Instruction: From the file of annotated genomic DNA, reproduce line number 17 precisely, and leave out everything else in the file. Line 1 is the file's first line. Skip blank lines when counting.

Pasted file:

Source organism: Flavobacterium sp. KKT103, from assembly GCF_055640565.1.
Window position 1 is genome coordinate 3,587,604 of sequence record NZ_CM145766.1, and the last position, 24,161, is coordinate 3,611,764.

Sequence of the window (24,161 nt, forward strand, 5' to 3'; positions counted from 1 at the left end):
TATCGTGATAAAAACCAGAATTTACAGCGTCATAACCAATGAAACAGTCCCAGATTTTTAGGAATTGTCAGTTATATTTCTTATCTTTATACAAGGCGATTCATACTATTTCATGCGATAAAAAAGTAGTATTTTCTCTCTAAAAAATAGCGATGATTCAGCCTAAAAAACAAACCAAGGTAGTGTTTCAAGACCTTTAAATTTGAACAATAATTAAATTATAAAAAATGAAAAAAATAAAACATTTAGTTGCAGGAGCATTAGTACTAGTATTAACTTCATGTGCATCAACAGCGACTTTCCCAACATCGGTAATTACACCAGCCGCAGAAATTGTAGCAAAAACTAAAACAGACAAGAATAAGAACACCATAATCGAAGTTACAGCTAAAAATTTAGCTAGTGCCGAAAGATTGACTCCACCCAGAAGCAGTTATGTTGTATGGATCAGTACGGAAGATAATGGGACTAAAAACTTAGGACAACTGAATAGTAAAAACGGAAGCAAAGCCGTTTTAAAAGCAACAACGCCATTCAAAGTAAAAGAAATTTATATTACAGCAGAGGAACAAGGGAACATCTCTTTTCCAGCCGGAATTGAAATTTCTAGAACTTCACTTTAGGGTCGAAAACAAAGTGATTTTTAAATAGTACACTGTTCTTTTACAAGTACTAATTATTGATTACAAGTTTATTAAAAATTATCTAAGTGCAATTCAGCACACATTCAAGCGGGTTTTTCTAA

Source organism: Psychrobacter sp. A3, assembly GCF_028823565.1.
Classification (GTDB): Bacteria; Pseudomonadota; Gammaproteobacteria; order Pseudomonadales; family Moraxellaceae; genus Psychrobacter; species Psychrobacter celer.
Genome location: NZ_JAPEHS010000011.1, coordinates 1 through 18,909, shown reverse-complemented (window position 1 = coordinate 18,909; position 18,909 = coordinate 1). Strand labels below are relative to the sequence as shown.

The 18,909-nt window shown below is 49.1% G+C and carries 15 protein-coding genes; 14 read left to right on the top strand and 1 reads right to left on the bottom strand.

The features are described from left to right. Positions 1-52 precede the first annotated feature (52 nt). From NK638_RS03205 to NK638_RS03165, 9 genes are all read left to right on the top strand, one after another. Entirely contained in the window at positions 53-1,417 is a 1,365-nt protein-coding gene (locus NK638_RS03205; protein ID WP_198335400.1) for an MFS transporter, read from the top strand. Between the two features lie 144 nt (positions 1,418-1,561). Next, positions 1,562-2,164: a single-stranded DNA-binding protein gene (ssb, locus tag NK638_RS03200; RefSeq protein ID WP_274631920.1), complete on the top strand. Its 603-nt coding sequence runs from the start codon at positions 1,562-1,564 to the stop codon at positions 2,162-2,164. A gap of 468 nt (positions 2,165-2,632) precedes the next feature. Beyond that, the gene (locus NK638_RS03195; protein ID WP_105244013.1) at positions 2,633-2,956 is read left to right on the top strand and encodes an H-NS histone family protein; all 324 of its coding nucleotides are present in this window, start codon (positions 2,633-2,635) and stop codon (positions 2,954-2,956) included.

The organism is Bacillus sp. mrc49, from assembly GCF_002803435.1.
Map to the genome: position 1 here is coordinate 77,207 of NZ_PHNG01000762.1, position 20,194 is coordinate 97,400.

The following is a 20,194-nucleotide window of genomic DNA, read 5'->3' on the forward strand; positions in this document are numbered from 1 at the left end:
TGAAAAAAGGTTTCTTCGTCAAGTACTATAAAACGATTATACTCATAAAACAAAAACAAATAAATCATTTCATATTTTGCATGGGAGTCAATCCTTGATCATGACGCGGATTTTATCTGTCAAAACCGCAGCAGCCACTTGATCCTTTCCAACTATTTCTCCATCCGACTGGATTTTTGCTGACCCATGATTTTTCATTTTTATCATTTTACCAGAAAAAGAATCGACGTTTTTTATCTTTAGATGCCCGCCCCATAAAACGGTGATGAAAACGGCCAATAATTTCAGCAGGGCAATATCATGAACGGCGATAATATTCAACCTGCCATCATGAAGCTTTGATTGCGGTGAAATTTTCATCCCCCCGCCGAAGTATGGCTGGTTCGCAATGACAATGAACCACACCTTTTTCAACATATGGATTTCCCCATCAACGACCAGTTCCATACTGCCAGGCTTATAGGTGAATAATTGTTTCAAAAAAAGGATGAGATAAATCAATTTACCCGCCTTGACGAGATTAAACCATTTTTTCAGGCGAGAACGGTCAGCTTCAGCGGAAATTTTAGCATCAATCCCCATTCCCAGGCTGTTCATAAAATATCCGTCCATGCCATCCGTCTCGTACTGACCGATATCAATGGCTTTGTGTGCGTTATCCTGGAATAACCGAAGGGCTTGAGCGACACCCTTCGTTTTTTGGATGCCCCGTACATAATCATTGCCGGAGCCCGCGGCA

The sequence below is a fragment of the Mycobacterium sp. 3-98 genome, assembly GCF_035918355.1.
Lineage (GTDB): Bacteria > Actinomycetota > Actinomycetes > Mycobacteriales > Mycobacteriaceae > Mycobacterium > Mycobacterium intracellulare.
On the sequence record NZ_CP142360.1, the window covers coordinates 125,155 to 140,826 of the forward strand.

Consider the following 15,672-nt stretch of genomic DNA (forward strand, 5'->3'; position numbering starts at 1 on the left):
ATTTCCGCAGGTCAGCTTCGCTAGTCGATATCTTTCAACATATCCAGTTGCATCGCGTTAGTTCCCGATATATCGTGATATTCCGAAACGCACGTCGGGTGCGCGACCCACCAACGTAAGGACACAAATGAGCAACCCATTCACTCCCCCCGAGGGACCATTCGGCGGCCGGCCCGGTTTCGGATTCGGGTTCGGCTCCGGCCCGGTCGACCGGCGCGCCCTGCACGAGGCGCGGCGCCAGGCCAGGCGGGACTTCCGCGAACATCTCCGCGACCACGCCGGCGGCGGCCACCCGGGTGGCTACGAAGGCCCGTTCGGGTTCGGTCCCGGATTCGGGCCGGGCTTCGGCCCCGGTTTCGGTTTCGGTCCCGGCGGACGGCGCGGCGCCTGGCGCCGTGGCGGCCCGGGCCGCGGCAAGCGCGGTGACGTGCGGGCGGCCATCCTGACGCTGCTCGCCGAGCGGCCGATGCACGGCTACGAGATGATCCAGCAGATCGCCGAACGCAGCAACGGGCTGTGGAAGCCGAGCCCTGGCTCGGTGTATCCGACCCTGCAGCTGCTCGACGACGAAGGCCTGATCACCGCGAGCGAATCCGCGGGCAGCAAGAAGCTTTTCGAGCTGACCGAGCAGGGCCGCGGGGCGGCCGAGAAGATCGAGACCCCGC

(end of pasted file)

Consider the following 15,672-nt stretch of genomic DNA (forward strand, 5'->3'; position numbering starts at 1 on the left):